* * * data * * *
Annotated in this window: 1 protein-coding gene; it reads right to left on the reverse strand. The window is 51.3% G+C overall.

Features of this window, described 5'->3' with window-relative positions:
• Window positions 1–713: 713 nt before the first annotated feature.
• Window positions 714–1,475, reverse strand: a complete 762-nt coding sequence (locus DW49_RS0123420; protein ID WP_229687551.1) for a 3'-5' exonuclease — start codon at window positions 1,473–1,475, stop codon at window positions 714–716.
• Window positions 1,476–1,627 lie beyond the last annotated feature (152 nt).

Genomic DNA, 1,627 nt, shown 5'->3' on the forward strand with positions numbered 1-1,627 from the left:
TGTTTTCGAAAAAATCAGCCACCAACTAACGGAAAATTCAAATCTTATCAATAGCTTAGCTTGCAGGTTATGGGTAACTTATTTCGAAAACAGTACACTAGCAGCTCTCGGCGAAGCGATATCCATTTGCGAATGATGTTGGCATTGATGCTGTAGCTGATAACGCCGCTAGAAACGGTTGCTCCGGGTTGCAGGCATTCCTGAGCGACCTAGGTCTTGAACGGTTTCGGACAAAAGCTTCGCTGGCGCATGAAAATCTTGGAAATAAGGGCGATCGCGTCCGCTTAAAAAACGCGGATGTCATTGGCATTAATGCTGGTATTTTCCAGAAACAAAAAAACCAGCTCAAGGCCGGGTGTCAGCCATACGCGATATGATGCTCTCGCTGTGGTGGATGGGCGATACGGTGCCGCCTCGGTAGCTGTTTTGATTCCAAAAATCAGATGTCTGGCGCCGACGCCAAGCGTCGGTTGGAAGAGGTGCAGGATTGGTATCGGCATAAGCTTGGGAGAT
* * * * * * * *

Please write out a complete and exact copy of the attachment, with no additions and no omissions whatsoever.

Annotated in this window: 1 protein-coding gene; it reads right to left on the reverse strand. The window is 51.3% G+C overall.

Features of this window, described 5'->3' with window-relative positions:
• Window positions 1–713: 713 nt before the first annotated feature.
• Window positions 714–1,475, reverse strand: a complete 762-nt coding sequence (locus DW49_RS0123420; protein ID WP_229687551.1) for a 3'-5' exonuclease — start codon at window positions 1,473–1,475, stop codon at window positions 714–716.
• Window positions 1,476–1,627 lie beyond the last annotated feature (152 nt).

Genomic DNA, 1,627 nt, shown 5'->3' on the forward strand with positions numbered 1-1,627 from the left:
TGTTTTCGAAAAAATCAGCCACCAACTAACGGAAAATTCAAATCTTATCAATAGCTTAGCTTGCAGGTTATGGGTAACTTATTTCGAAAACAGTACACTAGCAGCTCTCGGCGAAGCGATATCCATTTGCGAATGATGTTGGCATTGATGCTGTAGCTGATAACGCCGCTAGAAACGGTTGCTCCGGGTTGCAGGCATTCCTGAGCGACCTAGGTCTTGAACGGTTTCGGACAAAAGCTTCGCTGGCGCATGAAAATCTTGGAAATAAGGGCGATCGCGTCCGCTTAAAAAACGCGGATGTCATTGGCATTAATGCTGGTATTTTCCAGAAACAAAAAAACCAGCTCAAGGCCGGGTGTCAGCCATACGCGATATGATGCTCTCGCTGTGGTGGATGGGCGATACGGTGCCGCCTCGGTAGCTGTTTTGATTCCAAAAATCAGATGTCTGGCGCCGACGCCAAGCGTCGGTTGGAAGAGGTGCAGGATTGGTATCGGCATAAGCTTGGGAGAT